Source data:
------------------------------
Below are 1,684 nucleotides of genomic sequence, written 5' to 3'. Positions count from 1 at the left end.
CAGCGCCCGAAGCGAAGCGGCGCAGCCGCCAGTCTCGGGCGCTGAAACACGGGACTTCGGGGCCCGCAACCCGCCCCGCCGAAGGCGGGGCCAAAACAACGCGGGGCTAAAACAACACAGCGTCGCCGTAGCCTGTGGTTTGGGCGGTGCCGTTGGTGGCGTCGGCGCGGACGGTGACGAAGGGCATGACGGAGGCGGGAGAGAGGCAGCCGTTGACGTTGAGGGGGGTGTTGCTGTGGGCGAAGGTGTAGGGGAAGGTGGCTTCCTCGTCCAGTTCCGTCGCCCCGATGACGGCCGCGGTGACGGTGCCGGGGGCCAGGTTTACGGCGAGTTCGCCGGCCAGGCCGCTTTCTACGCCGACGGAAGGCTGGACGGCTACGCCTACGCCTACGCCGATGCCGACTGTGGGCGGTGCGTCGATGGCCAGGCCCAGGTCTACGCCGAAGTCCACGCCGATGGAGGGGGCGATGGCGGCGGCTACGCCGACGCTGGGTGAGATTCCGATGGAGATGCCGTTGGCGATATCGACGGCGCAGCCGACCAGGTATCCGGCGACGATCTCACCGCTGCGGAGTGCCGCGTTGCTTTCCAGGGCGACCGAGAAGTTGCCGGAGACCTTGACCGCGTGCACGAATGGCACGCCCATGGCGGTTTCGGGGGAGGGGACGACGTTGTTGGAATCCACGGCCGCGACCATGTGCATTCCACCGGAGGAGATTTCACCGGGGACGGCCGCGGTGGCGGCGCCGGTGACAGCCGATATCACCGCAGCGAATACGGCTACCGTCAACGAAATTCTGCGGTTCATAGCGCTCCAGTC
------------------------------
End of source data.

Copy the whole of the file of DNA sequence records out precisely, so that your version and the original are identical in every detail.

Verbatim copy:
Below are 1,684 nucleotides of genomic sequence, written 5' to 3'. Positions count from 1 at the left end.
CAGCGCCCGAAGCGAAGCGGCGCAGCCGCCAGTCTCGGGCGCTGAAACACGGGACTTCGGGGCCCGCAACCCGCCCCGCCGAAGGCGGGGCCAAAACAACGCGGGGCTAAAACAACACAGCGTCGCCGTAGCCTGTGGTTTGGGCGGTGCCGTTGGTGGCGTCGGCGCGGACGGTGACGAAGGGCATGACGGAGGCGGGAGAGAGGCAGCCGTTGACGTTGAGGGGGGTGTTGCTGTGGGCGAAGGTGTAGGGGAAGGTGGCTTCCTCGTCCAGTTCCGTCGCCCCGATGACGGCCGCGGTGACGGTGCCGGGGGCCAGGTTTACGGCGAGTTCGCCGGCCAGGCCGCTTTCTACGCCGACGGAAGGCTGGACGGCTACGCCTACGCCTACGCCGATGCCGACTGTGGGCGGTGCGTCGATGGCCAGGCCCAGGTCTACGCCGAAGTCCACGCCGATGGAGGGGGCGATGGCGGCGGCTACGCCGACGCTGGGTGAGATTCCGATGGAGATGCCGTTGGCGATATCGACGGCGCAGCCGACCAGGTATCCGGCGACGATCTCACCGCTGCGGAGTGCCGCGTTGCTTTCCAGGGCGACCGAGAAGTTGCCGGAGACCTTGACCGCGTGCACGAATGGCACGCCCATGGCGGTTTCGGGGGAGGGGACGACGTTGTTGGAATCCACGGCCGCGACCATGTGCATTCCACCGGAGGAGATTTCACCGGGGACGGCCGCGGTGGCGGCGCCGGTGACAGCCGATATCACCGCAGCGAATACGGCTACCGTCAACGAAATTCTGCGGTTCATAGCGCTCCAGTC